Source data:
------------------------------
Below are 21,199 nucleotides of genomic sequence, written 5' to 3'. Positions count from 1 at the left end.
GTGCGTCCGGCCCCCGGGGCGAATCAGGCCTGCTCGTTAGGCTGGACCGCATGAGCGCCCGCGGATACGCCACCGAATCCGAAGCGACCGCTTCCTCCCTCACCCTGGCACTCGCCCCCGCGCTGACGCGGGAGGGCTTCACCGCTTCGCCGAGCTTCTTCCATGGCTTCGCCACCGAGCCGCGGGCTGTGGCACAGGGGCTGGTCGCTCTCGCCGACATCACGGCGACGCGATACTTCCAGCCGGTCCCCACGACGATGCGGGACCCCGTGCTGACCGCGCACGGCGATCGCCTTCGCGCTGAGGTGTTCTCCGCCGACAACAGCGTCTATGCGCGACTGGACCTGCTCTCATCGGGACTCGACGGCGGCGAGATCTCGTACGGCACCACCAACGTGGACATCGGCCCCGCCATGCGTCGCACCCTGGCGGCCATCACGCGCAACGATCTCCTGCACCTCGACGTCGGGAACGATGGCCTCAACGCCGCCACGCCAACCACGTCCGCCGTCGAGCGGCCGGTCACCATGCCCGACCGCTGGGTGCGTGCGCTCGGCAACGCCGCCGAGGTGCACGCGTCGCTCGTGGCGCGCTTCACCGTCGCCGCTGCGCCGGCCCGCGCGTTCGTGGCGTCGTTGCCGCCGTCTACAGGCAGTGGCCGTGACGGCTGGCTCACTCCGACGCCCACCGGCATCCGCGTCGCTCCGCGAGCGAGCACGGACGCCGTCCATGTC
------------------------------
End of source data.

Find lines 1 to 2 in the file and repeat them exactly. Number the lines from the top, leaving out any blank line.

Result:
Below are 21,199 nucleotides of genomic sequence, written 5' to 3'. Positions count from 1 at the left end.
GTGCGTCCGGCCCCCGGGGCGAATCAGGCCTGCTCGTTAGGCTGGACCGCATGAGCGCCCGCGGATACGCCACCGAATCCGAAGCGACCGCTTCCTCCCTCACCCTGGCACTCGCCCCCGCGCTGACGCGGGAGGGCTTCACCGCTTCGCCGAGCTTCTTCCATGGCTTCGCCACCGAGCCGCGGGCTGTGGCACAGGGGCTGGTCGCTCTCGCCGACATCACGGCGACGCGATACTTCCAGCCGGTCCCCACGACGATGCGGGACCCCGTGCTGACCGCGCACGGCGATCGCCTTCGCGCTGAGGTGTTCTCCGCCGACAACAGCGTCTATGCGCGACTGGACCTGCTCTCATCGGGACTCGACGGCGGCGAGATCTCGTACGGCACCACCAACGTGGACATCGGCCCCGCCATGCGTCGCACCCTGGCGGCCATCACGCGCAACGATCTCCTGCACCTCGACGTCGGGAACGATGGCCTCAACGCCGCCACGCCAACCACGTCCGCCGTCGAGCGGCCGGTCACCATGCCCGACCGCTGGGTGCGTGCGCTCGGCAACGCCGCCGAGGTGCACGCGTCGCTCGTGGCGCGCTTCACCGTCGCCGCTGCGCCGGCCCGCGCGTTCGTGGCGTCGTTGCCGCCGTCTACAGGCAGTGGCCGTGACGGCTGGCTCACTCCGACGCCCACCGGCATCCGCGTCGCTCCGCGAGCGAGCACGGACGCCGTCCATGTC